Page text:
At the micro lev­el, the secu­ri­ty of indi­vid­u­als seems to be jeop­ar­dized because of state-led arrests in Dar’a. Indi­vid­u­als are anx­ious about their secu­ri­ty while sev­er­al casu­al­ties were report­ed as a result of undet­o­nat­ed mines left over from the war. Notably, inter­nal chal­lenges are not the local population’s only con­cern, and arguably, can be oppor­tunis­tic for for­eign actors to con­sti­tute the post-con­flict polit­i­cal and socioe­co­nom­ic con­di­tions. Recent­ly, Dar’a wit­nessed the arrival of Iran­ian and Iran-backed mili­tia con­voys aim­ing to exploit the region’s vul­ner­a­ble sta­tus. This is seen through the vis­it made by Abu Fadl Al-Tabatabai to Dar’a in late Octo­ber, 2018. Tabatabai is a senior Iran­ian cler­ic that was com­mis­sioned by Iran’s supreme leader to entrench Iran’s cul­tur­al and reli­gious sta­tus in Syr­ia. He was host­ed by Dar’a’s gov­er­nor along with sev­er­al senior Baath offi­cials from the province upon his arrival.

Tabatabai’s vis­it came in a con­text of rapid Iran­ian expan­sion in Syria’s south­ern periph­ery. For Tehran, Dar’a’s key geo­graph­i­cal posi­tion, falling in adja­cen­cy with Jor­dan and in prox­im­i­ty with Israel, makes guar­an­tee­ing a foothold a fun­da­men­tal goal for Iran. Tehran’s pres­ence in Dar’a will facil­i­tate the flow of Iran­ian sup­port to Lebanon’s Hezbol­lah and strength­en its posi­tion in con­tem­po­rary Syr­ia. As a first step, Iran aims to strength­en its sphere of influ­ence in the South through estab­lish­ing ‘Hus­seiniy­at’ (Shia halls for cel­e­bra­tion and com­mem­o­ra­tions), sim­i­lar to what they cre­at­ed in Sai­da, Kahil, and Sheikh Meskin. Under the cur­rent neg­a­tive eco­nom­ic con­di­tions, these reli­gious insti­tu­tions are a con­ve­nient method for local recruit­ment. Notably, Tehran acknowl­edges that estab­lish­ing mil­i­tary pres­ence in the south will pave a way for haz­ardous reper­cus­sions. Hence, Iran uti­lizes the Hus­seiniy­at to offer attrac­tive salaries reach­ing up to $300[6] per indi­vid­ual for join­ing their forces. These forces are usu­al­ly inte­grat­ed with­in orga­ni­za­tions that do not car­ry Iran-affil­i­at­ed names. Some reports sug­gest that Iran wants to increase its lever­age in the 5th corps through pro­vid­ing high­er finan­cial incen­tives com­pared to what the Rus­sians offer[7]. Tak­en togeth­er, the region­al con­text raised sev­er­al ques­tions regard­ing Iran’s ambi­tions with send­ing Tabatabai to Dar’a. Iran’s actions received ambiva­lent reac­tions in the south, par­tic­u­lar­ly with­in the local pop­u­la­tion of Dar’a. Amid the new emerg­ing post-rebel­lion polit­i­cal envi­ron­ment, civil­ians in Dar’a are not mere observers. In fact, evi­dence sug­gest that the local pop­u­la­tion did not wel­come Tabatabai’s vis­it and per­ceived it as a sign of hin­der­ing region­al sta­bil­i­ty that would re-exac­er­bate dis­sen­sions and tur­moil. This trig­gered civ­il move­ments inside Dar’a to reflect the city’s defi­ance of Iran­ian ambi­tions in the region through car­ry­ing out march­es that denounced the vis­it of Al-Tabatabai and the pres­ence of Iran­ian-backed mili­tias.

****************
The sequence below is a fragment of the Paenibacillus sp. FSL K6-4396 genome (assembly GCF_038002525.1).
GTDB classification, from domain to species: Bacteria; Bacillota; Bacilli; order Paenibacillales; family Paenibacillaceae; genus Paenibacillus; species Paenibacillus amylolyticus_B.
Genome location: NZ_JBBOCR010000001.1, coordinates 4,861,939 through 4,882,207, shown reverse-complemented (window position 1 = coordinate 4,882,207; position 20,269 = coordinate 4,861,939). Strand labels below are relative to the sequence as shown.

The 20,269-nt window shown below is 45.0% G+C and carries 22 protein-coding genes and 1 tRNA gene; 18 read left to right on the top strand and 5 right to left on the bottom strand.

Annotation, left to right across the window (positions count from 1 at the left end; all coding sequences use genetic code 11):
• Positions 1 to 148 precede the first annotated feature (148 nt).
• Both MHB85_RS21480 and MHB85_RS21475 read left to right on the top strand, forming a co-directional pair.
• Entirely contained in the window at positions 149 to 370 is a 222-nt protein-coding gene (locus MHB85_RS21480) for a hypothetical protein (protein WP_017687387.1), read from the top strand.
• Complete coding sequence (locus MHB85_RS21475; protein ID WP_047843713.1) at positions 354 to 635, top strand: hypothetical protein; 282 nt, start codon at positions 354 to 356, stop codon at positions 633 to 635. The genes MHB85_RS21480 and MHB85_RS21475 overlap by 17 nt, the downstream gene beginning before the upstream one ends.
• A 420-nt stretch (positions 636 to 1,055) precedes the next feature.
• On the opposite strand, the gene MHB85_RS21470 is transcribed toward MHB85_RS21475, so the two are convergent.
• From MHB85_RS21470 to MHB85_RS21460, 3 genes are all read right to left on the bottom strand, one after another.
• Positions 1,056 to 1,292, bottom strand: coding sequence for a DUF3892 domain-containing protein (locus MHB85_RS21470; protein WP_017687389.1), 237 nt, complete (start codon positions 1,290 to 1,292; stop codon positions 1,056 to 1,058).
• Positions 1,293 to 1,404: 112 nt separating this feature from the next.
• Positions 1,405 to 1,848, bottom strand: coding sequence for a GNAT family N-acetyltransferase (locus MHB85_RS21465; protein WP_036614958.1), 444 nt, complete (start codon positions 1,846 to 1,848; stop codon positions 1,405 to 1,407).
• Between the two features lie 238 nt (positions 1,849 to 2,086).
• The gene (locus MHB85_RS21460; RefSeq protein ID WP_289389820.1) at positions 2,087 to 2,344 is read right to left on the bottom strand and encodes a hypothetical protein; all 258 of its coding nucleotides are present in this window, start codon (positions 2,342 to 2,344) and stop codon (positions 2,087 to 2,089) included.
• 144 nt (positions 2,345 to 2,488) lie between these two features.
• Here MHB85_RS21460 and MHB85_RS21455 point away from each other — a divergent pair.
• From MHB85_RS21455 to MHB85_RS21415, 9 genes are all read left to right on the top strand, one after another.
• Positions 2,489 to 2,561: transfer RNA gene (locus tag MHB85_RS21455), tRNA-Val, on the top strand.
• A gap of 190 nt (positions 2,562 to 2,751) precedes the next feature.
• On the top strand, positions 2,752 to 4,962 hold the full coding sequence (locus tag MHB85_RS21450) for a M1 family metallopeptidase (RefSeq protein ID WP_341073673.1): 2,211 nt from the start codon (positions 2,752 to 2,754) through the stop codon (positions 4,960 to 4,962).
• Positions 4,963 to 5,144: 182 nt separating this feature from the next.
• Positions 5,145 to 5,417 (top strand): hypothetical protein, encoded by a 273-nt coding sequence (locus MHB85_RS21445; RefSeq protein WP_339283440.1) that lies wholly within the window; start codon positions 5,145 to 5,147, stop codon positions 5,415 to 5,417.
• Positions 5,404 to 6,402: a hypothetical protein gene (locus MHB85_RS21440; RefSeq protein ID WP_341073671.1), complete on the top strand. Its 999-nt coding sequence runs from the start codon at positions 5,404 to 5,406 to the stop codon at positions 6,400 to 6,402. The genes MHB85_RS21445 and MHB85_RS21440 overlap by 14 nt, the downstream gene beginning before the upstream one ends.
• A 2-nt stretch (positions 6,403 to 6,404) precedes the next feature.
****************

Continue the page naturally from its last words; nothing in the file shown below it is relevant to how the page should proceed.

[1] See also http://arabcenterdc.org/policy_analyses/controlling-the-nasib-crossing-is-a-game-changer-for-the-syrian-regime/

[2] For more infor­ma­tion on the de-esca­la­tion zones, vis­it https://www.aljazeera.com/news/2017/05/syria-de-escalation-zones-explained-170506050208636.html

[3] Ini­tial talks did not prove suc­cess­ful. As a result, Assad’s forces, backed by Rus­sia and Iran, con­duct­ed mil­i­tary strikes in Dar’a that influ­enced to the out­come of the agree­ment. See https://www.foreignaffairs.com/articles/syria/2018–07-23/fall-daraa

[4] For more infor­ma­tion on the 5th corps, see https://www.newsdeeply.com/syria/articles/2017/01/11/analysis-the-fifth-corps-and-the-state-of-the-syrian-army

[5] https://www.enabbaladi.net/archives/239594

[6] Syr­i­an Obser­va­to­ry for Human Rights SOHR. http://www.syriahr.com/en/?p=105153

[7] https://www.enabbaladi.net/archives/259840

2018-11-30T16:27:16+00:00November 30th, 2018|Research|